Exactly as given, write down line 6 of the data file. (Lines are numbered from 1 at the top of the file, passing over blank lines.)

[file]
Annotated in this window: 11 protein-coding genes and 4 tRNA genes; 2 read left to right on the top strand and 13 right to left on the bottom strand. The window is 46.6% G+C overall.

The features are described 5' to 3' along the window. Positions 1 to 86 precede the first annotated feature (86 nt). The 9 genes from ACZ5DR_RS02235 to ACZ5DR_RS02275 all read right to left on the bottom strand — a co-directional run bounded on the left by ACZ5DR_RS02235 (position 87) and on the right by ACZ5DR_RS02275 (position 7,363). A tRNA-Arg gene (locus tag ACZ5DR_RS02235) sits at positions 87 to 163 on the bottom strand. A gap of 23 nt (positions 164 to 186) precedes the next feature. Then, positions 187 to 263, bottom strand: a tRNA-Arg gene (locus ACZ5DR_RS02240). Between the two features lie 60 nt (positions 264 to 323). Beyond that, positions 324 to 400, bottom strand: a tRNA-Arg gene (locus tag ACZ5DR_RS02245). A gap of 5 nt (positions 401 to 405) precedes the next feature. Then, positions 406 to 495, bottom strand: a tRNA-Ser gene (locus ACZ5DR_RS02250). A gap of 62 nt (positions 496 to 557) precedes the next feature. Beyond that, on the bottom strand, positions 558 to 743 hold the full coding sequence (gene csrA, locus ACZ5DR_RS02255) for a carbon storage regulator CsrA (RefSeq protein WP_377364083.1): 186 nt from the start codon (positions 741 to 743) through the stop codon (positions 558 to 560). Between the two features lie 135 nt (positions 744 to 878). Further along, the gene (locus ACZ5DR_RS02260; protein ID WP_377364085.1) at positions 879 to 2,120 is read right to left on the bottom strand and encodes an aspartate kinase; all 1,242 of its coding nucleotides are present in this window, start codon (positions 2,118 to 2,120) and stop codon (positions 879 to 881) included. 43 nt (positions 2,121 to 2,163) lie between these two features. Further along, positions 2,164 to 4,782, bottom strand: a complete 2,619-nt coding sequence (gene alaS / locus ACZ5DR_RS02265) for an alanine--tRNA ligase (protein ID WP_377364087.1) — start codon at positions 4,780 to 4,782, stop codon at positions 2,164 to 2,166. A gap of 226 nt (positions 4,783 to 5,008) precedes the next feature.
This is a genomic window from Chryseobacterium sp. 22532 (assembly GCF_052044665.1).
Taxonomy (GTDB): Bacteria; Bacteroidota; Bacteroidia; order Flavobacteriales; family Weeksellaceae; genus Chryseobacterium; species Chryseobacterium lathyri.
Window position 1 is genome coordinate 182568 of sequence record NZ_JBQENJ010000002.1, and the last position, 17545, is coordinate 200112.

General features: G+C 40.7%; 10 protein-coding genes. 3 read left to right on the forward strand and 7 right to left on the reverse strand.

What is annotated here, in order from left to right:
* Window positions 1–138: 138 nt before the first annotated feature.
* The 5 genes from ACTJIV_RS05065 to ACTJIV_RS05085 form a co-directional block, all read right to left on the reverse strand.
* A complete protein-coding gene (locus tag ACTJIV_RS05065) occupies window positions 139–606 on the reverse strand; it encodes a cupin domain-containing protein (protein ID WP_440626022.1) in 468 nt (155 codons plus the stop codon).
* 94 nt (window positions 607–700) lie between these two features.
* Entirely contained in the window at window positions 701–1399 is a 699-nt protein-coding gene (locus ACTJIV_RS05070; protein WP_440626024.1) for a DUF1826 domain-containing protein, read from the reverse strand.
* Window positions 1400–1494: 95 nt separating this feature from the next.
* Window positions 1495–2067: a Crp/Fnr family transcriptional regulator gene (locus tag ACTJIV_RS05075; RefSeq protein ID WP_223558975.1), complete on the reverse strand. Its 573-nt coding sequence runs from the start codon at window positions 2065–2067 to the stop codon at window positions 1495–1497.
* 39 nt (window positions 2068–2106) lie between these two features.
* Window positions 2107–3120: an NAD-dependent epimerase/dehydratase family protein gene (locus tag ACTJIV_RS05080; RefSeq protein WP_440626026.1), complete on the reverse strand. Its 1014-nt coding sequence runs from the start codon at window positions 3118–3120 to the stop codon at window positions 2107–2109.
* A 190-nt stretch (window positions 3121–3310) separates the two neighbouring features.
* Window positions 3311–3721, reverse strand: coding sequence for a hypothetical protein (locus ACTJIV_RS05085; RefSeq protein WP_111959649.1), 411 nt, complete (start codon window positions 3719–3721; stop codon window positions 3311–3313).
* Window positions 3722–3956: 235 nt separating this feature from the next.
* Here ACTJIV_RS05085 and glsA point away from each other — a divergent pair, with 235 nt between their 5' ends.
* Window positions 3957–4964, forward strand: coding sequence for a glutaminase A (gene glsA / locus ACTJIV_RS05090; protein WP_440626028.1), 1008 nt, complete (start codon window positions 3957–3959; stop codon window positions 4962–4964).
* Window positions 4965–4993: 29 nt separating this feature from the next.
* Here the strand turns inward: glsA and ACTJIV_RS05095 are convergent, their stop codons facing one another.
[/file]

General features: G+C 40.7%; 10 protein-coding genes. 3 read left to right on the forward strand and 7 right to left on the reverse strand.